History of Oil in Michigan

History of Oil in Michigan with the Emphasis on Niagaran Reef Fields      

The first oil discovered in the Michigan Basin was in the Canadian part of the basin in 1858, one year before Col. Drakeís discovery at Titusville.  Production in Michigan was established in 1886 in Devonian rocks at Port Huron field.  By 1910 the Port Huron field had 21 wells each producing 10 barrels of oil per day.  The first commercial natural gas well in Michigan began production in 1911.  In the 1920ís the exploration for oil and gas cumulated in the discovery of many Mississippian and Devonian fields in large anticlinal features.   This exploration reached a peak in the 1930ís and 1940ís and was then followed by exploration for the Silurian Niagaran pinnacle reef trends.    

Starting in the 1960ís a major push towards Niagaran reef exploration took place with majors such as Amoco (then Pan American), Shell, Mobil, Getty, and Consumers Power Company launching huge lease plays in the Northern Reef Trend.  The Southern Reef Trend had also seen several large discoveries but the fact that the land situation in the north was more amenable to large lease plays (it was mostly State land) made the Northern Trend the focus of intense exploration.  This intense exploration continued in the Northern Trend into the 1980ís with both Shell and Amoco having considerable success.  In the Southern Trend Mobil made several significant discoveries but the Southern Trend was mostly an Independents play, mostly due to the land being in private hands making large lease plays more difficult.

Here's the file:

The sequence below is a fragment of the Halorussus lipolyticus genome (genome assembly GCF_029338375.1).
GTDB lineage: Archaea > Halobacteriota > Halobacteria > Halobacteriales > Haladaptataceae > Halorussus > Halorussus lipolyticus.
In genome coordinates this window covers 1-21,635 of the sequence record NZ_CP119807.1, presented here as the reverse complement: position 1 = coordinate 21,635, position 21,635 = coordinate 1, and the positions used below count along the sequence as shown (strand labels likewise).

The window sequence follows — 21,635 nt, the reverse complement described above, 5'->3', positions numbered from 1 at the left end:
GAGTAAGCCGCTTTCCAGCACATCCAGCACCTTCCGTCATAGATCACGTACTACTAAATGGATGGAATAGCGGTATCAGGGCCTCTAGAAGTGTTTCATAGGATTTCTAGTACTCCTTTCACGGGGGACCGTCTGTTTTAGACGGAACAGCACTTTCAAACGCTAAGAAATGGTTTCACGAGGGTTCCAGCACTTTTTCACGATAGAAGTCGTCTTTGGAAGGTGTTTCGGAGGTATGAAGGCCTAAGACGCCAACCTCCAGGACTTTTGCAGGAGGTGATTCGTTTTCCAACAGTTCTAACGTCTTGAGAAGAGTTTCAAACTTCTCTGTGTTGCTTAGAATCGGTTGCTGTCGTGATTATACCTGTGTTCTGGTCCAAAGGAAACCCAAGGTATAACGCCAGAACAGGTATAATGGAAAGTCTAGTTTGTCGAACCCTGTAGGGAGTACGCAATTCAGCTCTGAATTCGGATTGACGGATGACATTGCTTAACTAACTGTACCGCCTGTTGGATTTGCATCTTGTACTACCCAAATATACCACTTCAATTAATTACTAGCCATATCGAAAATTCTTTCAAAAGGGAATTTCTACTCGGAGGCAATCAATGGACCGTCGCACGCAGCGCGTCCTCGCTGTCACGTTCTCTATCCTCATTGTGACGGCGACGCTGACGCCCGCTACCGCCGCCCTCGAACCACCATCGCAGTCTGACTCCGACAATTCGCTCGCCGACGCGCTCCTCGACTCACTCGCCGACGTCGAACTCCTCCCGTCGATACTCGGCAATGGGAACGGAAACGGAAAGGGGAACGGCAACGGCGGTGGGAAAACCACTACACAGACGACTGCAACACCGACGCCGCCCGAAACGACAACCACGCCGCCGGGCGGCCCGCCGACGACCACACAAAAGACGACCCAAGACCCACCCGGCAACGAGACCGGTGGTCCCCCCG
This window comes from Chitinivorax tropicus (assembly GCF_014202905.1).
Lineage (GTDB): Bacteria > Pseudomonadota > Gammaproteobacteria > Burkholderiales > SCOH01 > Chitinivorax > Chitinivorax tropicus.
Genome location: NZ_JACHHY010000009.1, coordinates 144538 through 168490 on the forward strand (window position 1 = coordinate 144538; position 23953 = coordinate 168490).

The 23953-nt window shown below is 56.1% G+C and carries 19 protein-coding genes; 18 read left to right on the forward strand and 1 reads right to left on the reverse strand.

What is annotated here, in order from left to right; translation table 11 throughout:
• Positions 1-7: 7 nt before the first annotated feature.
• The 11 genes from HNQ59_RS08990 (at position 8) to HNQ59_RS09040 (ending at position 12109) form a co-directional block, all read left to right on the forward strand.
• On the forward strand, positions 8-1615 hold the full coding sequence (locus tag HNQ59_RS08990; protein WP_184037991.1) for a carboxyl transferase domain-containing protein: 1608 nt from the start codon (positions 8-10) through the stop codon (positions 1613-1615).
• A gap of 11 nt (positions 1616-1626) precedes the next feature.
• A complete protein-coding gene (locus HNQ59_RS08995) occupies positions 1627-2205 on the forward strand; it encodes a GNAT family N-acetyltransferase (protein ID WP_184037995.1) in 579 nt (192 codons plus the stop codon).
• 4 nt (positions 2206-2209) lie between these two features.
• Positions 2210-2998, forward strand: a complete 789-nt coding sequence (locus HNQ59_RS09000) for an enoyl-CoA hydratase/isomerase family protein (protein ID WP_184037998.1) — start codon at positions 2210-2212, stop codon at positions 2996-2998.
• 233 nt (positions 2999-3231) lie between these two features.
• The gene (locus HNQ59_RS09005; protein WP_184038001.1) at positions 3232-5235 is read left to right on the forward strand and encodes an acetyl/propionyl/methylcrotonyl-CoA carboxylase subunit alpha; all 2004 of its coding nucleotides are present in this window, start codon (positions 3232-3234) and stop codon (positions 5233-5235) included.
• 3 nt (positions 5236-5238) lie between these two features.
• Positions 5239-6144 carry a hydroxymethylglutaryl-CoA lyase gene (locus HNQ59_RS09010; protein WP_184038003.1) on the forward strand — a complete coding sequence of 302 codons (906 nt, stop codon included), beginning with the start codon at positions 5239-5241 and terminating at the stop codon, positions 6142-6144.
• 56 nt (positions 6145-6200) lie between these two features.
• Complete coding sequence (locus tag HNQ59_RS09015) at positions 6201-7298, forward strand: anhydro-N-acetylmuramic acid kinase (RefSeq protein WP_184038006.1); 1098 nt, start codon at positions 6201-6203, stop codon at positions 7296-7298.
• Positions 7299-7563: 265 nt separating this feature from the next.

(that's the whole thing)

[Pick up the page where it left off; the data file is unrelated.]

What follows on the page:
Beginning in the mid 1980ís the national economy was starting to stagnate and the price of oil falling.  The major companies in Michigan; Shell, Amoco, Mobil, along with many independents began to move out of the state.  For the majors the main reason for abandoning Michigan was the price of oil.  As the price fell the majors felt that they needed to explore for ďelephantsĒ and the fields in Michigan, especially the reef fields, did not meet their criteria.  While the total volume of oil produced from Niagaran reefs was significant the volume from a single field was not.  What was occurring in Michigan at this time was repeated throughout the lower 48, the majors were abandoning domestic onshore exploration and heading offshore, to Alaska, and international arenas where conditions were more favorable to achieve their exploration goals.

While several different formations have contributed to Michiganís oil production, Niagaran Reef production has contributed almost 1/2 of the total oil produced in Michigan.  Michigan has produced over 1.3 billion barrels of oil and over 7 trillion cubic feet of gas.  Today, with the price of oil increasing dramatically, Michiganís reefs have become once again a viable economically attractive target for exploration.  This exploration is and will be done primarily by small and medium sized independents.  The Northern Trend is extensively developed and for this reason, along with the land situation, the Southern Trend has become the most promising area for new Niagaran reef fields.

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